She'll be outside as soon as I can summon warmer temps!

Little Orangeguy--you have a soft spot for little mice! Didn't you know?

Wren said...

Pft! Hit return too soon.

It is a very sweet story, and the pictures are adorable.

There are so many sad stories about animals being mistreated or neglected, it's heartwarming to read about the good people who care and help.

Maria said...

Lovely, soft story with beautiful pictures... Yum.

Mary said...

Oops. Wanted to say "an honor to know YOU."

(you know how it is, new computer and all...)

Catbird said...

I'd been wondering about your little visitor; I'm so glad she fell into the right hands. I touching story, beautifully told --as Mary said, it should be published. Thanks, Nina.

Carol said...

Wonderful story. The photos were great. I think you can tell those who truly love nature by the things they do.

elaine said...

touching.... and what wonderful photos. Such a cute little mouse <3

Lynne at Hasty Brook said...

Here is your first short story for your book. Nina, this is as beautiful as you are.

Angie said...

Oh my goodness!! This is the most adorable, precious 'story' I've heard in a long long time....thank God for angels like you, Nina. :D

Laure Ferlita said...

Again, thank you for sharing the story....have been wondering about how the little wild thing was doing.

I do hope you consider making this into something more....

Blessings to you and your mouse, Nina!

Vickie said...

Sweet, sweet story, Nina and your photos are beautiful.

eileeninmd said...

Cute story and your photos are adorable!

Katie said...

Sweet sweet sweet! Thoroughly enjoyed your post today, the perfect quiet ending to my holiday season. What a gentle soul you possess.
Blessings on you and your final visitor. :)

Arija said...

Nina, what a touchingly wonderful post. What a wonderful little Christmas gift even if you were too busy at the time. Maybe you just needed a newborn babe reminder, a really precious gift from the angels.

May this New Year be full of wonders for you!

KGMom said...

Oh Nina--your Christmas would have been so incomplete without this sweet small visitor. And had you abandoned her (him?) to fate, you would have been bereft.
Good work.

A Scattering said...

The story and photos are lovely. I think "not a creature was stirring" is my favorite shot.

giggles said...

ALl creatures great and small..... Lucky mouse... lucky us....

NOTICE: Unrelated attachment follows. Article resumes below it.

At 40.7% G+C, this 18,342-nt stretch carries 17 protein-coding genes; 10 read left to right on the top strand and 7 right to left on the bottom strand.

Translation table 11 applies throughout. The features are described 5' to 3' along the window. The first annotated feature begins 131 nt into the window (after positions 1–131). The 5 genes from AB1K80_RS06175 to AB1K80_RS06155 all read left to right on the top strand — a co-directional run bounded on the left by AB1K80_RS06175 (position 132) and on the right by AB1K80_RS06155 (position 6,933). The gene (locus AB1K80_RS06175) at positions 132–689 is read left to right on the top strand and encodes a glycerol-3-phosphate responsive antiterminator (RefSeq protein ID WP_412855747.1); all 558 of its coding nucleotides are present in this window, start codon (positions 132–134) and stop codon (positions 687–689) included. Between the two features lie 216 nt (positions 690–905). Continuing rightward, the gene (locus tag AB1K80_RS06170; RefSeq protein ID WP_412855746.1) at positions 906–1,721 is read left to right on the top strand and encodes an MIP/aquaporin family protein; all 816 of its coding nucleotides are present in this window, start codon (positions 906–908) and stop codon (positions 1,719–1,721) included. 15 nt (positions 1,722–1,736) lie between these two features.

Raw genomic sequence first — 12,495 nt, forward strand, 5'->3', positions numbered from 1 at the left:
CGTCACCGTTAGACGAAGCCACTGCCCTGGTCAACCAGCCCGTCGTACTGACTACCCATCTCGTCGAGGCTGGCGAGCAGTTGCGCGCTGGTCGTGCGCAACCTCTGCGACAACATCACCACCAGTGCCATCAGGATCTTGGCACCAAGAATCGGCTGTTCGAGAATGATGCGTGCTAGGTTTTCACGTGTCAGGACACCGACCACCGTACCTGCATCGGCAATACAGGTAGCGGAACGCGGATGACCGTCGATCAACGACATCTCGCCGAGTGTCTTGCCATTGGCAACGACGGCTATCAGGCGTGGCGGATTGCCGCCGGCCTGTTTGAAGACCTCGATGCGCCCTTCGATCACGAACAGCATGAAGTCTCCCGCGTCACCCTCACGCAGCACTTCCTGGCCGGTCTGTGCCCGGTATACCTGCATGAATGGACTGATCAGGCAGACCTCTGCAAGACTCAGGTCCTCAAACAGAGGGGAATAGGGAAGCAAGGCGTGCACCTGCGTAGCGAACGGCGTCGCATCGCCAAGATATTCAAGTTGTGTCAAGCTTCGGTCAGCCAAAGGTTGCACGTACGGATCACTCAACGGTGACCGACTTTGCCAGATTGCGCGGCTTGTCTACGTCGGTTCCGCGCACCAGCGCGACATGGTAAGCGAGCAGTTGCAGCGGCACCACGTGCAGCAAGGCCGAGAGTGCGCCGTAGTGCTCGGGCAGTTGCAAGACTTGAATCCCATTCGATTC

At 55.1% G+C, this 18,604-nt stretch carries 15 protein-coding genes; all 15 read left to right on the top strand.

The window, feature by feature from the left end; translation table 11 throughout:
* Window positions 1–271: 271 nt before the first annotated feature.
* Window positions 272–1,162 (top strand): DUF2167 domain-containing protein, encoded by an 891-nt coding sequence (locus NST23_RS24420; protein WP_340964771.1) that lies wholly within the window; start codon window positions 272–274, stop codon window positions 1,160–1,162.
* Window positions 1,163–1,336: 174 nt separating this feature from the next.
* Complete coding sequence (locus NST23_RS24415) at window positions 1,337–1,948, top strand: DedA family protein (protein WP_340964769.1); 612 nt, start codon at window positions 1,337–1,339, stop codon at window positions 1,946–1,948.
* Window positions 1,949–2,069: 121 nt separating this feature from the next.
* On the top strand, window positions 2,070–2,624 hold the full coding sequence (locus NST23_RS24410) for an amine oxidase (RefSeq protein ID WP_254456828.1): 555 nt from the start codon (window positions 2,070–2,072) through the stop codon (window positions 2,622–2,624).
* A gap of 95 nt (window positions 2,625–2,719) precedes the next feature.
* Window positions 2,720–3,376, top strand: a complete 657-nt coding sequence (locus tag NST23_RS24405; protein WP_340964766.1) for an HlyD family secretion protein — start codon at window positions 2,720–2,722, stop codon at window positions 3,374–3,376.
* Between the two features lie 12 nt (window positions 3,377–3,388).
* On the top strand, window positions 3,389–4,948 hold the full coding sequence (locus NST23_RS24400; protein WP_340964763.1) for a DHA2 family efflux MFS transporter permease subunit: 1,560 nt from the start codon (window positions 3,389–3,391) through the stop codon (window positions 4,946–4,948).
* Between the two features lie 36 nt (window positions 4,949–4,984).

Lisa at Greenbow said...

This is such a sweet story. It reminds me of a friend that had a mouse that lived in the warm crevices of their fireplace each winter.

Maria said...

On a second look, I love how you offered the first photographs in a somewhat foggy light. Distant. We don't know that being yet. As your story unravels, the photos become more and more close up, more intimate. Brilliant!

Beth said...

beautiful and touching - thank you for this gift. Your way with words and the pictures are stunning.

nina at Nature Remains. said...

Thank you all for such an overwhelmingly supportive response--it's a little bit of a surprise, considering the subject, especially to an audience of mostly women, might be received otherwise.

I'll keep up with her as she grows--hopefully this will have a happy ending in a month or so. But, she already has the appropriate fear of me and is really hard to photograph. The first 2 photos through the plastic of the enclosure are about all I can steal.

Thanks for all your cheers for her success.

Toni said...

Nina, Only you could create a sacred place for this little one to stay till warm weather approaches.

When you write a book I'll be in line to buy it.
Have a wonderful new year.

KaHolly said...

What else is there left to say, Nina? My daughter and I were both enamoured b your story. Well done! ~karen

Ginnymo said...

What a heart warming story and I am so glad this little mouse is still alive and thriving because of a gentle, caring lady. I love little mice just as well as the bigger critters and have saved a few in my lifetime.. Great story Nina!!

Susan said...

Saw so many comments that I thought, oh well, I don't need to add mine..but indeed, I do...this is such a kind story that it makes me hope to find a mouse in here so I can be nice to it too! Excellent!

Heather said...

Ahh, yes, there's that sweet story you were talking about. It's wonderful to see it written in prose. Little mouse has a guardian angel, to be sure. Even though it might be afraid of you now, I'm sure it knows how lucky it is.

barbara said...

Wonderful story. I hope you are already writing novels and children's books!

Kathiesbirds said...

Nina, what a sweet Christmas story! Only you would rescue that little mouse instead of killing it! This story would be a perfect Children's book! When I was young I actually had a pet mouse bought from the pet store. It was so sweet but its urine was so strong!

Teresa said...

Reads like a wonderful little Christmas story. Any chance? :-)

Deborah Carr said...

When you share such delightful heart stories, such as this, you have no idea how many others will follow your lead...and perhaps take the gentle time to care for a helpless creature they may have otherwise overlooked. I see your heart and it is a good, kind one.

brochure design said...

great story of relationship between a mouse and man.
I too love animals, so i can understand their feelings.